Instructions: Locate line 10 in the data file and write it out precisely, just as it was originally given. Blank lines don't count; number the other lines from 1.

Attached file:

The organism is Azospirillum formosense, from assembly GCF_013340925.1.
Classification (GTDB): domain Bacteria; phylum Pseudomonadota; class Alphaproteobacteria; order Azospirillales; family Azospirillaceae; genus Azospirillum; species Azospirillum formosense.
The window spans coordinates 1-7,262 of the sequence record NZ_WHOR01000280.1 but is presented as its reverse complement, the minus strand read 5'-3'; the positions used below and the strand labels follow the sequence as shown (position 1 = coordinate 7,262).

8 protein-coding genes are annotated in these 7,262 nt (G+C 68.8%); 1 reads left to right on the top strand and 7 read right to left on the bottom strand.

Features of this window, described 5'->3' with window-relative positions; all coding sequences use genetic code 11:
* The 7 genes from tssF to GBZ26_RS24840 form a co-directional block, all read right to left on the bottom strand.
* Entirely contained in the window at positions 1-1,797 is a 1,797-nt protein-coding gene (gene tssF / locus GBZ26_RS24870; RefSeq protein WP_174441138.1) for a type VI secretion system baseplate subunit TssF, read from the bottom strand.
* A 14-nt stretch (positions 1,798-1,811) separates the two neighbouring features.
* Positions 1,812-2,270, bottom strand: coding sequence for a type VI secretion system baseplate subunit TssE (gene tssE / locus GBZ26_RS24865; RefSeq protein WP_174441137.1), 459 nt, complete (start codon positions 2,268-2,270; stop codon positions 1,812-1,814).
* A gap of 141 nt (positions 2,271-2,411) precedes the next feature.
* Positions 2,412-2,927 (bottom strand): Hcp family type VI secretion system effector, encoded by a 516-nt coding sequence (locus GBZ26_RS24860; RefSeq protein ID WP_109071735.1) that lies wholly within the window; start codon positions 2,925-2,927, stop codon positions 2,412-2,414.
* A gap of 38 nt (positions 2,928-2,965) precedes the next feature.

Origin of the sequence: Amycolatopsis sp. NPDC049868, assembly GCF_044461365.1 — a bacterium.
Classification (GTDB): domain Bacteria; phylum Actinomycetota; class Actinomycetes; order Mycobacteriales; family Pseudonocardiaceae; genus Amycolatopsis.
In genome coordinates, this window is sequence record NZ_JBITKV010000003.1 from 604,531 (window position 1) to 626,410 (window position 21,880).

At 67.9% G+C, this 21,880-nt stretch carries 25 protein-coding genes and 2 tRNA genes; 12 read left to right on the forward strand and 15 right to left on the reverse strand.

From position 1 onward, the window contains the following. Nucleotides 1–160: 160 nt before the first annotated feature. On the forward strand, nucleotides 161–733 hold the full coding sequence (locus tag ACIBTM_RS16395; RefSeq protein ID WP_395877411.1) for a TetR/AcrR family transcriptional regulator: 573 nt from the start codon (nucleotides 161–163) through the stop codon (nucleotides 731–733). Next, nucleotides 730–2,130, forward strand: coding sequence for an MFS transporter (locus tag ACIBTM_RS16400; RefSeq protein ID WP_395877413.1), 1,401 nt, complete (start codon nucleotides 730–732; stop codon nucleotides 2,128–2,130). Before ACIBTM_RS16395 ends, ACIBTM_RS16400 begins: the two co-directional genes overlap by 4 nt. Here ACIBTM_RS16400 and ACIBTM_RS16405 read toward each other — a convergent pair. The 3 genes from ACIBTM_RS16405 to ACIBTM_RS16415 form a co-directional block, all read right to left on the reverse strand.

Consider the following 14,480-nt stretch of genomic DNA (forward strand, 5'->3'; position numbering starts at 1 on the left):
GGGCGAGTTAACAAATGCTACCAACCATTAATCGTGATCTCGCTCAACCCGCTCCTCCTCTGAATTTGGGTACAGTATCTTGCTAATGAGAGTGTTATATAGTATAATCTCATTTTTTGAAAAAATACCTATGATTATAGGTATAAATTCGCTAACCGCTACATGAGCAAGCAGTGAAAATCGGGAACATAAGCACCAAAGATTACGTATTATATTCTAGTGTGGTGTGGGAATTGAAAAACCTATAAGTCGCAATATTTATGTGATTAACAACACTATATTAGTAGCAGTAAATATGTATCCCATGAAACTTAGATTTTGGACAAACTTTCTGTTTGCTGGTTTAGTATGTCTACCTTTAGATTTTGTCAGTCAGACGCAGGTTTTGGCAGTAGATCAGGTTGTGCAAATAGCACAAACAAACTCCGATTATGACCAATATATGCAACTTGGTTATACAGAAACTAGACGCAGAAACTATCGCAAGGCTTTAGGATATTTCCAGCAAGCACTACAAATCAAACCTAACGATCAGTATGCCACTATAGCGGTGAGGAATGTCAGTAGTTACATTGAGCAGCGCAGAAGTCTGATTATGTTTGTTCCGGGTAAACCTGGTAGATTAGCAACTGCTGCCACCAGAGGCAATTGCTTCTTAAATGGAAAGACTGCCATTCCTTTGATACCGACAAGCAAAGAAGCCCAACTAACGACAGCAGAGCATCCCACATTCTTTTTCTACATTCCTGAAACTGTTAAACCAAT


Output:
* A gap of 141 nt (positions 2,271-2,411) precedes the next feature.